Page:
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Davis, California

Friday, October 15, 2021

Student-run clinic provides healthcare to the medically underserved Latino community

Clínica Tepati advocates for the Latino community and helps support the next generation of underrepresented Latino doctors

Located in Sacramento, Clínica Tepati is run entirely by UC Davis undergraduate and medical students and is geared toward supporting the Latino community. The goal of the clinic is to provide free healthcare and health education in Sacramento and the surrounding areas. 

Diana Magana Martinez, a fourth-year neurobiology, physiology and behavior (NPB) and Chicana/o studies double major and the executive administrator of Clínica Tepati, has witnessed the impact of culturally sensitive exchanges between Latino healthcare providers and patients in the clinic.

“I have seen that the connection that is made between providers and patients who identify culturally or even speak the same language is a lot deeper than you see if it was otherwise,” Magana Martinez said. “I also see that even in healthcare, you are not treating an illness or […] just a condition, you are treating a person, so with a person comes all of their identities, all of their culture.”

Elian Andrade-Garcia, a third-year Spanish and gender, sexuality and women’s studies double major and the undergraduate representative of Clínica Tepati, grew up in a small, predominantly Latino agricultural town and was motivated to apply to the clinic because he wanted to serve a similar population in his future career. 

“A lot of them will [say] coming to our clinic is one of the few times that they feel that they’re actually being heard and advocated for in the way that they would expect any medical professional to do for them. So it’s amazing to hear but at the same time it’s super disheartening knowing that other spaces don’t always provide that same care,” Andrade-Garcia said.

According to Yesenia Alvarez, a fourth-year biological sciences major and the community representative of Clínica Tepati, for the undocumented Latino population, finding a healthcare provider that is affordable and that they feel will not report them is a hurdle that is difficult to overcome.

“In the Latinx community, healthcare isn’t something that is very accessible, due to finances or due to immigration status,” Alvarez said. “We offer all of our services for free, and our patients are very comfortable with us. Some people are scared to go to the hospital if they don’t have papers—they’re scared that if they go, they’ll be deported,” Alvarez said. 

In Andrade-Garcia’s service with Clínica Tepati, he said that he’s learned that a non-Latino doctor may have internalized stereotypes about the Latino community that could stand in the way of proper care. For this reason, Andrade-Garcia said, better Latino representation in the medical field is vital.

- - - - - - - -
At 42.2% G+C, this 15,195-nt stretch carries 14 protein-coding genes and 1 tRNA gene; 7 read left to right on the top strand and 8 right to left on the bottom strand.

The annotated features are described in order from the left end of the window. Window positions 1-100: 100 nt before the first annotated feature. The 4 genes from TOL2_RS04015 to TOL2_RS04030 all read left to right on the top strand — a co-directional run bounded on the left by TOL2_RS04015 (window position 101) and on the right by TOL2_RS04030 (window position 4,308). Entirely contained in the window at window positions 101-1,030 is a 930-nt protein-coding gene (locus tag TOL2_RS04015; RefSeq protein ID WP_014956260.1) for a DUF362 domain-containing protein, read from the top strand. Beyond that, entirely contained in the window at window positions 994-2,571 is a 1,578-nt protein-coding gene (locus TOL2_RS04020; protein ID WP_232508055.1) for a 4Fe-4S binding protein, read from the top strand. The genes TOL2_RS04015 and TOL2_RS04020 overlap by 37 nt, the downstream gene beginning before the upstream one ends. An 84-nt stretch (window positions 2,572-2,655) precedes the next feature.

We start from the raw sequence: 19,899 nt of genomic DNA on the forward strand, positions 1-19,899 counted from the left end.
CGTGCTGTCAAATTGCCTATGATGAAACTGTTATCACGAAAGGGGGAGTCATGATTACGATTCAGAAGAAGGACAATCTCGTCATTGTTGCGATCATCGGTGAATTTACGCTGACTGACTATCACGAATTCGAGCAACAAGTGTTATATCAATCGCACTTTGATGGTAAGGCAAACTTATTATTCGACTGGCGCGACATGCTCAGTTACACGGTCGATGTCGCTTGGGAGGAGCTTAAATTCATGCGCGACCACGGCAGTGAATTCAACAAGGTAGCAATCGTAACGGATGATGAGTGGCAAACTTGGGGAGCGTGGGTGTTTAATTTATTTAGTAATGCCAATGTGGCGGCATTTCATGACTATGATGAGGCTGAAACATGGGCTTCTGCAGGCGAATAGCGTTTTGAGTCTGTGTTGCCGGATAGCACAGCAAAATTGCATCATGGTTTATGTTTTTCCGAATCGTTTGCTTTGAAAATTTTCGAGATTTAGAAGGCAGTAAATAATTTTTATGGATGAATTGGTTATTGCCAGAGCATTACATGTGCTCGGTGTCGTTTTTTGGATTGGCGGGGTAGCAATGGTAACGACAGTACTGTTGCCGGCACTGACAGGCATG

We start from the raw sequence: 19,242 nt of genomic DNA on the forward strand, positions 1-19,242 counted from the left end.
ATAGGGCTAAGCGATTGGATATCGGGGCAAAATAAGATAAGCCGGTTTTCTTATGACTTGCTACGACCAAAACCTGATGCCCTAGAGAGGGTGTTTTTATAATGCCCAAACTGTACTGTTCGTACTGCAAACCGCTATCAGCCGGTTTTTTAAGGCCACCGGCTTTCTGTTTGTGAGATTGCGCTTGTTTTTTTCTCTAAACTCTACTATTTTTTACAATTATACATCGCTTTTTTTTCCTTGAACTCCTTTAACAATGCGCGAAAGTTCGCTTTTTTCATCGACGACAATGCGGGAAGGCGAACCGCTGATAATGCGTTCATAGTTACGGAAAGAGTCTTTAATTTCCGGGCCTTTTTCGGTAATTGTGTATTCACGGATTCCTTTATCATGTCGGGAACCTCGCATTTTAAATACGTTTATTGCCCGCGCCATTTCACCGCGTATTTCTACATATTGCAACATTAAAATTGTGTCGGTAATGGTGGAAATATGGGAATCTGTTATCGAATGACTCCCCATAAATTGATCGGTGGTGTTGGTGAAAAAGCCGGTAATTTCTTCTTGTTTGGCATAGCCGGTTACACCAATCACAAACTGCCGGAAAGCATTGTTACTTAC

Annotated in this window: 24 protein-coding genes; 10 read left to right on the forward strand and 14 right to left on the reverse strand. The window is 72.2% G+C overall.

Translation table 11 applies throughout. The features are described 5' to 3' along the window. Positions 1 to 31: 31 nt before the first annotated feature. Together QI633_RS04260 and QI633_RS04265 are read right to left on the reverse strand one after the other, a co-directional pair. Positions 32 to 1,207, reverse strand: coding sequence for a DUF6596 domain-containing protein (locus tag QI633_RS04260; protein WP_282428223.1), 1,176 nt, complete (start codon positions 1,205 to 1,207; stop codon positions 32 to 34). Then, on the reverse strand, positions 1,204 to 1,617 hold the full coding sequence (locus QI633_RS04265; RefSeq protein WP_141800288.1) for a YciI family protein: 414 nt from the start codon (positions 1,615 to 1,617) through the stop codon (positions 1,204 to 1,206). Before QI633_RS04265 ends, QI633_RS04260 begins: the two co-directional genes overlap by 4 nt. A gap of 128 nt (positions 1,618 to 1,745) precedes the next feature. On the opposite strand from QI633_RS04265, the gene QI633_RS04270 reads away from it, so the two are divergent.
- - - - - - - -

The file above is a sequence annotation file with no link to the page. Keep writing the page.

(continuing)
“Doctors will sometimes assume that Latina women specifically are more hysterical and dramatic about their pain or the symptoms that they’re experiencing,” Andrade-Garcia said. “A lot of that misunderstanding or even chalking patients up to putting on a show is super damaging, especially to the population that we serve, so having more Latinx representation in the healthcare field definitely helps.”

Aylín Rojas, a fourth-year human development major and co-head of the clinic’s mental health committee, became interested in healthcare when her great-grandmother suffered from Alzheimer’s disease and she realized her family had little knowledge of what the condition meant. 

According to Rojas, mental health is often ill-addressed in the Latino community due to stigmas.

“Especially in the Chicanx/Latinx community, […] a lot of people don’t believe depression is a thing,” Rojas said. “A lot of people, even if they know what they’re experiencing is not normal, they don’t really talk about it because it’s stigmatized, and if you admit it, you’re crazy.”

According to Rojas, with the financial strains COVID-19 has put on already-struggling Latino populations, mental health issues are even more important to address, yet often go ignored. 

“Especially during [COVID-19], they’re one of the most impacted communities—it’s really hard to get them to realize […] that it’s okay to have these problems, and when you do, it’s okay to reach out and talk to someone and get help for it,” Rojas said.

Only 6% of doctors in California identify as Latino, although the Latino community makes up 39% of the state’s population. Magana Martinez worries that not enough Latino healthcare workers will enter the field in future years to support the needs of the underserved Latino population. She sees Clínica Tepati, however, as a successful outlet for Latino students who strive to enter the healthcare field despite the unique struggles the Latino community faces and the current lack of representation in the field.

“We see Clínica Tepati as something greater for the next future of healthcare providers,” Magana Martinez said. “It is a worry, but in places like Tepati, I get inspired and I am hopeful that all of our Tepati staff, as we transcend in our professional life, will be constantly making the same impact.”
Written by: Lyra Farrell — features@theaggie.org


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